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Open Mic

Priests and Punishment

By Hank Mattimore

Let's be clear where I stand on the subject of priests sexually abusing kids. It's not just "inappropriate" or even "unacceptable." The sexual abuse of children, especially when done by a person in a position of trust, is abhorrent. It is a betrayal of trust of the worst kind. As a parent and now a grandparent, I am appalled that this kind of behavior was allowed to continue in the church I love.

All this has been said more eloquently than I have expressed it. Outrage at the behavior of abusive priests and silent bishops has been shouted from the housetops, and (finally) the cries of victims and parents and the Catholic in the pew are being heard. Bishops are no longer able to protect offending priests from legal sanctions. Structures have been set up in every parish in the country to make sure that this never happens again.

Kathleen McChesney, a former FBI official who in 2002 helped establish the Church's Office of Child and Youth Protection, recently announced that only 22 new cases involving abuse of minors surfaced during 2004. One can argue that even one new case is too many, but given the fact that there are over 50,000 priests in this country serving over 100 million Catholics, it appears that the protections put in place by the bishops and their lay Catholic associates are starting to produce results.

The victims of child abuse who have come forward at great emotional cost to confront their abusers and relive their childhood trauma deserve our gratitude. If parishes and schools are safer places today, it is because these victims of abuse had the courage to tell their stories.

All that being said, let's take a look at the multimillion dollar lawsuits that the child-abuse scandals have spawned. Nationally, the church has paid out approximately $180 million in damages resulting from child-abuse cases. Three dioceses have already declared bankruptcy, with more to follow. Our own Santa Rosa Diocese has expended over $7 million with several more cases pending. Bishop Daniel Walsh has already warned local parishioners that Santa Rosa may be the next diocese in bankruptcy court.

I have a problem with the fairness and effectiveness of punishing parishes for the sins of their priests. Who really suffers when a parish or school must close its doors because of the financial burden laid on it by one of these lawsuits? What kind of justice is served when the wrong people are being punished?

I would like to believe the victims of abuse when they say "it's not about the money." But when the Santa Rosa Diocese will have to cough up an estimated $1 million per each pending case, in addition to the $7 million already expended, what is it about? Do they think that the money will come from the bishop's personal bank account? Hardly. Besides, Bishop Walsh was not even around at the time when the abusive behavior took place. I confess that I would be more inclined to understand the disclaimer "It's not about the money" if the attorneys were working pro bono and the plaintiffs were offering to give the proceeds of their settlement to charity.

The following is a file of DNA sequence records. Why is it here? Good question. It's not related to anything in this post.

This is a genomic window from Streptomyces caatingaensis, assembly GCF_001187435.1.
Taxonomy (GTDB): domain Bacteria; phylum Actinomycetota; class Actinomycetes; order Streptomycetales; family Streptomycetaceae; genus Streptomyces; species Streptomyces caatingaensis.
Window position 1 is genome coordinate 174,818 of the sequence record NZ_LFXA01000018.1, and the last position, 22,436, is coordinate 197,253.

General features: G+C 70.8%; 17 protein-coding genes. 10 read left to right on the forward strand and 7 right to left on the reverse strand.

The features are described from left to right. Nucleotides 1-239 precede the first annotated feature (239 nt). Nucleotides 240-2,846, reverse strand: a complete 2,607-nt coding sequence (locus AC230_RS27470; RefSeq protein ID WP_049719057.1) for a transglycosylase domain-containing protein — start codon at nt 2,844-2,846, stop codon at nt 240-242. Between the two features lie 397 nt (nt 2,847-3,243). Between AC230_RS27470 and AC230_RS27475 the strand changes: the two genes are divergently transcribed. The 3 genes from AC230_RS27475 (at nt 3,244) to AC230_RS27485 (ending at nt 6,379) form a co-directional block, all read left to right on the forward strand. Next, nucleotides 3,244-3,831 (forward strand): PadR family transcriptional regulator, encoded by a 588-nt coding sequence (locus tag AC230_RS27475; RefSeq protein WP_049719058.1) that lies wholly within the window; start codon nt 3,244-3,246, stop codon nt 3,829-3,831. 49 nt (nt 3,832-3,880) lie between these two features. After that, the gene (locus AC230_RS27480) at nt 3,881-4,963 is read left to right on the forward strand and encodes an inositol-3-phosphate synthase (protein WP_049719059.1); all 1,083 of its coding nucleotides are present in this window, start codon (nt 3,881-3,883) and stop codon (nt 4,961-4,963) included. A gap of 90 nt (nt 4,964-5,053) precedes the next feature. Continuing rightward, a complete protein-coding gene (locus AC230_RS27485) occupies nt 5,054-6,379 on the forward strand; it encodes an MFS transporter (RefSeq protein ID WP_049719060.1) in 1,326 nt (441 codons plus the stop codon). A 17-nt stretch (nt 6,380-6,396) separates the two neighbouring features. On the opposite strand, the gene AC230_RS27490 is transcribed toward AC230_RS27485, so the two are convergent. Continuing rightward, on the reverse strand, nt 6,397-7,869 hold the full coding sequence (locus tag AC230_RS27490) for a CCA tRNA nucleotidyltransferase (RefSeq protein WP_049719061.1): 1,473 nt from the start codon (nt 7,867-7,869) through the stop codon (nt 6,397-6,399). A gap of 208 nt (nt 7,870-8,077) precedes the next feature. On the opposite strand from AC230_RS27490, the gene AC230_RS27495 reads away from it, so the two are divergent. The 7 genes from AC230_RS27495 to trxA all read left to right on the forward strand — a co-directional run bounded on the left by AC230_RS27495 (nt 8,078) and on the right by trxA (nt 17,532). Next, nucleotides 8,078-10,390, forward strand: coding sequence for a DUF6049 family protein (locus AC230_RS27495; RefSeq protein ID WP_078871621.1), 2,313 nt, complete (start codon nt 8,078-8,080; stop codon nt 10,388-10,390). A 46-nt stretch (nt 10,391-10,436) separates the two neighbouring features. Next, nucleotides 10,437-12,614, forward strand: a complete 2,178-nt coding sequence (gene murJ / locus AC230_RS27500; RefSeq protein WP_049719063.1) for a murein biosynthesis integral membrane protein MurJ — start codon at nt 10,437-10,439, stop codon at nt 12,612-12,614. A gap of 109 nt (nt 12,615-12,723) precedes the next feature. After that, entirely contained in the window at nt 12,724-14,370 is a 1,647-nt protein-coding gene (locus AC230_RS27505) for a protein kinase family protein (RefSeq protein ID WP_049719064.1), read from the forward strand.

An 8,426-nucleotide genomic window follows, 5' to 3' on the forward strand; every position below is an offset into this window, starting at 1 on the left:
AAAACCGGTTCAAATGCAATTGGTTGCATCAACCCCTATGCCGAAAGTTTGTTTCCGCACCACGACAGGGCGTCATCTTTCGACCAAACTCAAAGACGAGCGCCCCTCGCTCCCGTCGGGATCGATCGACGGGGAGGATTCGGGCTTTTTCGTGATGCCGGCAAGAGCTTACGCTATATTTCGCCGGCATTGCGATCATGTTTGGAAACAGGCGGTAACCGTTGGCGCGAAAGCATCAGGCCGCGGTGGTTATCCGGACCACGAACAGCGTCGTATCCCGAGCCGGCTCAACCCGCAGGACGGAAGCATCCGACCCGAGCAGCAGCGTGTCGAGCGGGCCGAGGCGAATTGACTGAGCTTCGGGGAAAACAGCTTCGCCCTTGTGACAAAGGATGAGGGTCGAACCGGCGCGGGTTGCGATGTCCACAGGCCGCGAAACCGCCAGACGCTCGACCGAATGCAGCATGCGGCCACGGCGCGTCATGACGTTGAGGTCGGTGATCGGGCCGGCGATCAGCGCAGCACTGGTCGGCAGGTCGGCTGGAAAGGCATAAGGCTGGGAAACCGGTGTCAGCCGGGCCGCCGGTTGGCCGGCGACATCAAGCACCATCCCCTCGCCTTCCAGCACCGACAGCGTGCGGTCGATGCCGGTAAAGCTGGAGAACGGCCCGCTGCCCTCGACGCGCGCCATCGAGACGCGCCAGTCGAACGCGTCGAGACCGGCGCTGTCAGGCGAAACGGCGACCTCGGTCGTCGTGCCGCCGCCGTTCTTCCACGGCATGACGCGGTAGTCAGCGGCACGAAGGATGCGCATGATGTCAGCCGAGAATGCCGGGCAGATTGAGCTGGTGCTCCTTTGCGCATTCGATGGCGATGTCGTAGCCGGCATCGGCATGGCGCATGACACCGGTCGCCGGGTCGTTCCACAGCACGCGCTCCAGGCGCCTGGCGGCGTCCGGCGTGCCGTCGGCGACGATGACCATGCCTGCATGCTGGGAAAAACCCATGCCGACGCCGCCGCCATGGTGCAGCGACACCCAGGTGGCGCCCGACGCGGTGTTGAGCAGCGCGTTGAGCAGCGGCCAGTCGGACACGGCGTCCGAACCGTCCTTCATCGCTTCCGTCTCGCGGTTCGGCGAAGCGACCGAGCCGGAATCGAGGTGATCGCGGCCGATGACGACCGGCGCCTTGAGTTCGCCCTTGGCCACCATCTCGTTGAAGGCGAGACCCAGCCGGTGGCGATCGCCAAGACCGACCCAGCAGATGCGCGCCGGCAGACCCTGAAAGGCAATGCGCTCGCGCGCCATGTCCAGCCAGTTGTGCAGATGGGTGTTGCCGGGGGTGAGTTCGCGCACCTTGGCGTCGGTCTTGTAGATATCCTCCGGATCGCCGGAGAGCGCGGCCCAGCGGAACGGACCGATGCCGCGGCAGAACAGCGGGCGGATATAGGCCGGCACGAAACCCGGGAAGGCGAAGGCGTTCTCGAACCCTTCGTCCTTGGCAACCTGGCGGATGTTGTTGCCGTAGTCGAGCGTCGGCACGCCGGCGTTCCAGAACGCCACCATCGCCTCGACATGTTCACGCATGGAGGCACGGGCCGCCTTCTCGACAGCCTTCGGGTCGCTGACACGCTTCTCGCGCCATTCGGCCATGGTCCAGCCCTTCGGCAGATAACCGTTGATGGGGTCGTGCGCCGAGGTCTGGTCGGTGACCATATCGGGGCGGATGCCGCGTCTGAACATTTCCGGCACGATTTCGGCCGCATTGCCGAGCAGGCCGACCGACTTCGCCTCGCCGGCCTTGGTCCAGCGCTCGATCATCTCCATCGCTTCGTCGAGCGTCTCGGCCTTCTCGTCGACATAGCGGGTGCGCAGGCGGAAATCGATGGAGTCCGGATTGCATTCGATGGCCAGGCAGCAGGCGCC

I also take exception to these lawsuits when the vast majority of them go back 30 or 40 years and in some cases (including one in Sonoma County) are being tried against priests who have been dead for several years. Doesn't it strike anyone as macabre to be sending out a posse of accusers to string up a dead man? I might add that too often these long-ago cases are being tried on the evidence of a victim's repressed memory, evidence that is of dubious validity in a court of law.

We seem to be so reluctant to let anyone (with the notable exception of Enron and other white-collar miscreants) get away with anything in our society. But this time we are punishing the wrong people. These multimillion dollar lawsuits do nothing to right the wrongs that have been done. They simply take our money and line the wallets of lawyers. The money in the diocesan coffers is our money. In spending it to cover the costs of litigation, we end up hurting the working stiff who puts his $10 in the collection basket, the folks who line up for food at St. Vincent de Paul's kitchen, the woman who needs help with her kids. Who exactly are we punishing?

Harm has been done. Kids have been hurt. Agreed. But public apologies have been given and steps have been taken to make sure it never happens again. I think it's time to move on, time to call off the dogs.

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From the March 9-15, 2005 issue of the North Bay Bohemian.

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